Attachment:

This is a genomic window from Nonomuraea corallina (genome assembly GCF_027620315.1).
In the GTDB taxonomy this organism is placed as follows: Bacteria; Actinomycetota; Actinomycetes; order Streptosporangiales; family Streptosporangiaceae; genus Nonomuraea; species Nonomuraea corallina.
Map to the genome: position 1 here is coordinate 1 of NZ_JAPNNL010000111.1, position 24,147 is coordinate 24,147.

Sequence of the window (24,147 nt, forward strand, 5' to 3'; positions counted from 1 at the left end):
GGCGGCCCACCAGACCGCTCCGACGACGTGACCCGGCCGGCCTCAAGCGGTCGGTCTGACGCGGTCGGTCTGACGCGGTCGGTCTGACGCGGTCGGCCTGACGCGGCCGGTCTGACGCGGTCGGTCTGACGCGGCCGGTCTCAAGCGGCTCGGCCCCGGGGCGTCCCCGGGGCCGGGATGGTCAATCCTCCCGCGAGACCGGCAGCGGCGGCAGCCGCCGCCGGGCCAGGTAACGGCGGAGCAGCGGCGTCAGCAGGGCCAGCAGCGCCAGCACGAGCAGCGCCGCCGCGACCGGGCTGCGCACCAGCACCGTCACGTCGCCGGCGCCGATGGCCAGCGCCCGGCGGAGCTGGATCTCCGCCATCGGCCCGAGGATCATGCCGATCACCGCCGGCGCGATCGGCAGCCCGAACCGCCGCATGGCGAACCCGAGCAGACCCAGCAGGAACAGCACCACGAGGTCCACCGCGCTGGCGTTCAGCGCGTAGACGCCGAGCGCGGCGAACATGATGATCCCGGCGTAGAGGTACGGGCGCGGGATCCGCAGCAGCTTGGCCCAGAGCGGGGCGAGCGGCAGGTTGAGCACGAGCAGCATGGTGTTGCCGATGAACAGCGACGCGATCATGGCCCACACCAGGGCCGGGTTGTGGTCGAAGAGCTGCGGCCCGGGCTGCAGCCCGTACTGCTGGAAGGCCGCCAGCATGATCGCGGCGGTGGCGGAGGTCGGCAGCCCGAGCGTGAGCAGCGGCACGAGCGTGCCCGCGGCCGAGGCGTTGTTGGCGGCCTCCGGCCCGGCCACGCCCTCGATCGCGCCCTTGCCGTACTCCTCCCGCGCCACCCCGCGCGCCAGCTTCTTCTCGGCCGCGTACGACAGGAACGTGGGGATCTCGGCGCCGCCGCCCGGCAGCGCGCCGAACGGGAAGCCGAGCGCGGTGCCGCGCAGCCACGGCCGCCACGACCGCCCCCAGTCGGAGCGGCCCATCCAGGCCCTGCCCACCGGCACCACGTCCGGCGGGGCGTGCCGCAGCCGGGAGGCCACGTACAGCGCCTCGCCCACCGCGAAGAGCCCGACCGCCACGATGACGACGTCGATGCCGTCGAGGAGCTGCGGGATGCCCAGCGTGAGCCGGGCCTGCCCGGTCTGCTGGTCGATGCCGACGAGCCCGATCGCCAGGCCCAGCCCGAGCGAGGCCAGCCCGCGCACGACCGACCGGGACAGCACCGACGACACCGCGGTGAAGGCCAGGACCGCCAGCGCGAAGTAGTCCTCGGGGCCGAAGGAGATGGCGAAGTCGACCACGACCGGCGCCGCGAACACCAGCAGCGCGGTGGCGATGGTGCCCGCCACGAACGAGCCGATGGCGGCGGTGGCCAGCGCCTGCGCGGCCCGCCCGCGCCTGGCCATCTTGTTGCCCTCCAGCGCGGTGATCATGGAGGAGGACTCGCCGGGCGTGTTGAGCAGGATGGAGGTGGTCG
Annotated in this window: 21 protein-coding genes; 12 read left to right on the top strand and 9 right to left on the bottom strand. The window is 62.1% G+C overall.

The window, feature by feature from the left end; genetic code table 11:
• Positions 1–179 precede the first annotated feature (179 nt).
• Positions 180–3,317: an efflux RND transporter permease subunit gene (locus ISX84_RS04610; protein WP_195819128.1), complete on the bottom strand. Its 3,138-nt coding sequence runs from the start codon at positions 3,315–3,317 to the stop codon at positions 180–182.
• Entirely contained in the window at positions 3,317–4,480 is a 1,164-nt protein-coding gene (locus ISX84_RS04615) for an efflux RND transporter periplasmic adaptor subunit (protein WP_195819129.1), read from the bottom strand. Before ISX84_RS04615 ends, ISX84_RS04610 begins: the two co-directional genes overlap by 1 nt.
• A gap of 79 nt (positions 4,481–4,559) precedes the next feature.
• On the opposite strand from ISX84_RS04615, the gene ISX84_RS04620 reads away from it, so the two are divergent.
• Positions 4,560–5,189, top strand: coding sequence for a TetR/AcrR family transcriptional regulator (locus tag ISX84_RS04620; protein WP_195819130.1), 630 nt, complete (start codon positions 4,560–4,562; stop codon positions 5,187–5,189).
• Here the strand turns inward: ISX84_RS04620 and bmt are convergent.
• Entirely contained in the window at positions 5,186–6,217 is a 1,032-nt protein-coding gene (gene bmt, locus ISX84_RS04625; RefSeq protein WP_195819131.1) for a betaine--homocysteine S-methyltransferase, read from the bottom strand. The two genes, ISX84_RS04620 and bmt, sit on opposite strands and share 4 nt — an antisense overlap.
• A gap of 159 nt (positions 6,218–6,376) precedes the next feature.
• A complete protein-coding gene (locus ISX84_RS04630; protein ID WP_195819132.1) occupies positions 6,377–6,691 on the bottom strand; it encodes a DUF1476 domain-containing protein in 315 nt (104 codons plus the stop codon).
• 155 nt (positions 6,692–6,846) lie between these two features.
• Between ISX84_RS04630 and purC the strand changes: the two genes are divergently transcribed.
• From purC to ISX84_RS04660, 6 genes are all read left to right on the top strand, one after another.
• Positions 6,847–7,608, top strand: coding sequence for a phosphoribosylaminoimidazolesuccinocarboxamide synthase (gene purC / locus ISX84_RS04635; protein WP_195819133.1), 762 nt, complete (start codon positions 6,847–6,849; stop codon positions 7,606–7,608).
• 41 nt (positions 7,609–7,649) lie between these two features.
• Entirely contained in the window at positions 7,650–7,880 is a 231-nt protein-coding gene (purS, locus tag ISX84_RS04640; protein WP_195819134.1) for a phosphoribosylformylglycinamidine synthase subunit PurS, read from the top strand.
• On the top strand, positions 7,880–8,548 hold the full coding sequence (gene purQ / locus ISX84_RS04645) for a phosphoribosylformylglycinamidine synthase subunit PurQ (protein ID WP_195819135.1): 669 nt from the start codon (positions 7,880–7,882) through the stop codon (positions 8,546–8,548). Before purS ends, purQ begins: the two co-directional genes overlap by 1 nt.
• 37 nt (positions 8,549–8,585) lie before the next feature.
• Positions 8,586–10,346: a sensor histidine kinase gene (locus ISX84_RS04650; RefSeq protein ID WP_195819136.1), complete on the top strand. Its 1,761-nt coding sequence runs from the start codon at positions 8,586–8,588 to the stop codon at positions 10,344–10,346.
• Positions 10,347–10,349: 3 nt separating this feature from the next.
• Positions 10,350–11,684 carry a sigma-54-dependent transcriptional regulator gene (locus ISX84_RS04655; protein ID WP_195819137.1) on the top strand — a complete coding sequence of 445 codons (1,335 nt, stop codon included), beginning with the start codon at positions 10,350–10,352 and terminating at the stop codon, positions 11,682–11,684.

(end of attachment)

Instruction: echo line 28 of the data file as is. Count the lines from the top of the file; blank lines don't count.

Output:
• Positions 10,350–11,684 carry a sigma-54-dependent transcriptional regulator gene (locus ISX84_RS04655; protein ID WP_195819137.1) on the top strand — a complete coding sequence of 445 codons (1,335 nt, stop codon included), beginning with the start codon at positions 10,350–10,352 and terminating at the stop codon, positions 11,682–11,684.